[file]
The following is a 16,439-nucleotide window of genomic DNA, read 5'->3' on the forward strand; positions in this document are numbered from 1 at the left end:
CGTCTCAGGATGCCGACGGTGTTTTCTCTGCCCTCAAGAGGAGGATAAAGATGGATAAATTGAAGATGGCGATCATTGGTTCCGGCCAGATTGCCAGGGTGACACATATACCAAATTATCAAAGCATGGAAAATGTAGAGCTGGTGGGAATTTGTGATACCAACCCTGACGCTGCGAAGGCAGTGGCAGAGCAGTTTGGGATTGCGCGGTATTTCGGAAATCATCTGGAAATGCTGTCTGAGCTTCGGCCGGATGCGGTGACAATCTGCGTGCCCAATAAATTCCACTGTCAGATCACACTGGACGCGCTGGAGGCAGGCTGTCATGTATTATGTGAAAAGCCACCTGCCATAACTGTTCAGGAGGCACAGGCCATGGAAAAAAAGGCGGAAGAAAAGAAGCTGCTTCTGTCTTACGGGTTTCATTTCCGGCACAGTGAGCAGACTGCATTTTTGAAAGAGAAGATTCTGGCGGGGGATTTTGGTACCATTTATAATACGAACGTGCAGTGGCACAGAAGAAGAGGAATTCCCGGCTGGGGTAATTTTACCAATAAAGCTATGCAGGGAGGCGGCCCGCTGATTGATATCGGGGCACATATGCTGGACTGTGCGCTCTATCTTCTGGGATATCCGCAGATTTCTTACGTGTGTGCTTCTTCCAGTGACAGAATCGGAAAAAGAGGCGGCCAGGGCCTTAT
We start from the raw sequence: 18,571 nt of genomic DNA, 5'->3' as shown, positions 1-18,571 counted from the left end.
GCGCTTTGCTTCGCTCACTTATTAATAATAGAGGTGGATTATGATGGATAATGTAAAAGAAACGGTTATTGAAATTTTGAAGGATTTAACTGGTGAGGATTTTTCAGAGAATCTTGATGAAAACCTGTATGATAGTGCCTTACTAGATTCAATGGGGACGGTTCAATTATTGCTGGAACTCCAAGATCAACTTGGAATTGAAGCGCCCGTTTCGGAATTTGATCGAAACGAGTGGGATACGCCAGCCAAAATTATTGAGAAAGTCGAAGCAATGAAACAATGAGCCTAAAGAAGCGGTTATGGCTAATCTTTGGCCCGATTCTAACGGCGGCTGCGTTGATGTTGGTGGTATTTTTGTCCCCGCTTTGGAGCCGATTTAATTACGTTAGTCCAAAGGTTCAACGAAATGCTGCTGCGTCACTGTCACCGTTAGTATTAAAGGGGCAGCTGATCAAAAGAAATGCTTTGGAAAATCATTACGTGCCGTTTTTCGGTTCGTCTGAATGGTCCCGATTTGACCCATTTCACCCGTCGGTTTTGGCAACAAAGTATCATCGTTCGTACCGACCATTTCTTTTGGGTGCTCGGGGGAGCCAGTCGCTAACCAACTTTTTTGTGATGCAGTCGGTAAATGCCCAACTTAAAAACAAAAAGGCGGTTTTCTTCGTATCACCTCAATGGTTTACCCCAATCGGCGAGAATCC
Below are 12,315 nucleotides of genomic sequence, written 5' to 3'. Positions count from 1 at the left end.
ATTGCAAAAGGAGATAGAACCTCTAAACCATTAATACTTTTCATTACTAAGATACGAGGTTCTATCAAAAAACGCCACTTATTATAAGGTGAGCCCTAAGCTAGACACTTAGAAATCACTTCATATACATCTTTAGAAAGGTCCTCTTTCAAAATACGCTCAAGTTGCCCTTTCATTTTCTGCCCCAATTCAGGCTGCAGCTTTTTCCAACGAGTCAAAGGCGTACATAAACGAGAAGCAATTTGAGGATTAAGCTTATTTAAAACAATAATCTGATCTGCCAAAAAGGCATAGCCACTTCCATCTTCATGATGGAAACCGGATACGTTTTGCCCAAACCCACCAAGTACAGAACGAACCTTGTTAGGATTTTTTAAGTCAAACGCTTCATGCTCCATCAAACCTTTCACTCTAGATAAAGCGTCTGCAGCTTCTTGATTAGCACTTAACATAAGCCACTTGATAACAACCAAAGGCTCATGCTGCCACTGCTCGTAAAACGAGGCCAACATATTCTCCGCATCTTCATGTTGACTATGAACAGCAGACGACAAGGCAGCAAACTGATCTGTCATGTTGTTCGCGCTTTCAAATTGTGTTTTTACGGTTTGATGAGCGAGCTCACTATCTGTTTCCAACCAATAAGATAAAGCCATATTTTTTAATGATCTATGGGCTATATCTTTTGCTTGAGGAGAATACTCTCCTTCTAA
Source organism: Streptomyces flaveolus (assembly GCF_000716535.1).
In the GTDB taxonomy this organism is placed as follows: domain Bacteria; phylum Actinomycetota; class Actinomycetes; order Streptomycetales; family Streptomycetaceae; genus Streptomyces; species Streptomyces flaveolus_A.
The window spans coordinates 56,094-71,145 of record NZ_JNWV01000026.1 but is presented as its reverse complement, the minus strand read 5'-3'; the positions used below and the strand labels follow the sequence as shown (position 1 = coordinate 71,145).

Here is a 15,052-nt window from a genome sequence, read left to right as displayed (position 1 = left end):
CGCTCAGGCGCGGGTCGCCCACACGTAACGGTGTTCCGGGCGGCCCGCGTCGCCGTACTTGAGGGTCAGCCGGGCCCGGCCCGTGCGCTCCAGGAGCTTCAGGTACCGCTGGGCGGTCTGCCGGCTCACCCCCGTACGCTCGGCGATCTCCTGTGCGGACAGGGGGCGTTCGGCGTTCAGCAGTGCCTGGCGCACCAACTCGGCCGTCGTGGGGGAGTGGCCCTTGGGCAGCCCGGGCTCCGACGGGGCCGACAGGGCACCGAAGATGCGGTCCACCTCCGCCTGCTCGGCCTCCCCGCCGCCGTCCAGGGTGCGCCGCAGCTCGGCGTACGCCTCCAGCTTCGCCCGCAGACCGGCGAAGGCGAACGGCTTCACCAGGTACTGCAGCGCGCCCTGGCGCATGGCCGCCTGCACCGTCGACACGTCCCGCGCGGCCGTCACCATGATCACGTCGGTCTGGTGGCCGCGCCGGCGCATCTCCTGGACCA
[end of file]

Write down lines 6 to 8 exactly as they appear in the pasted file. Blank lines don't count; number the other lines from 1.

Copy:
ATTGCAAAAGGAGATAGAACCTCTAAACCATTAATACTTTTCATTACTAAGATACGAGGTTCTATCAAAAAACGCCACTTATTATAAGGTGAGCCCTAAGCTAGACACTTAGAAATCACTTCATATACATCTTTAGAAAGGTCCTCTTTCAAAATACGCTCAAGTTGCCCTTTCATTTTCTGCCCCAATTCAGGCTGCAGCTTTTTCCAACGAGTCAAAGGCGTACATAAACGAGAAGCAATTTGAGGATTAAGCTTATTTAAAACAATAATCTGATCTGCCAAAAAGGCATAGCCACTTCCATCTTCATGATGGAAACCGGATACGTTTTGCCCAAACCCACCAAGTACAGAACGAACCTTGTTAGGATTTTTTAAGTCAAACGCTTCATGCTCCATCAAACCTTTCACTCTAGATAAAGCGTCTGCAGCTTCTTGATTAGCACTTAACATAAGCCACTTGATAACAACCAAAGGCTCATGCTGCCACTGCTCGTAAAACGAGGCCAACATATTCTCCGCATCTTCATGTTGACTATGAACAGCAGACGACAAGGCAGCAAACTGATCTGTCATGTTGTTCGCGCTTTCAAATTGTGTTTTTACGGTTTGATGAGCGAGCTCACTATCTGTTTCCAACCAATAAGATAAAGCCATATTTTTTAATGATCTATGGGCTATATCTTTTGCTTGAGGAGAATACTCTCCTTCTAA
Source organism: Streptomyces flaveolus (assembly GCF_000716535.1).
In the GTDB taxonomy this organism is placed as follows: domain Bacteria; phylum Actinomycetota; class Actinomycetes; order Streptomycetales; family Streptomycetaceae; genus Streptomyces; species Streptomyces flaveolus_A.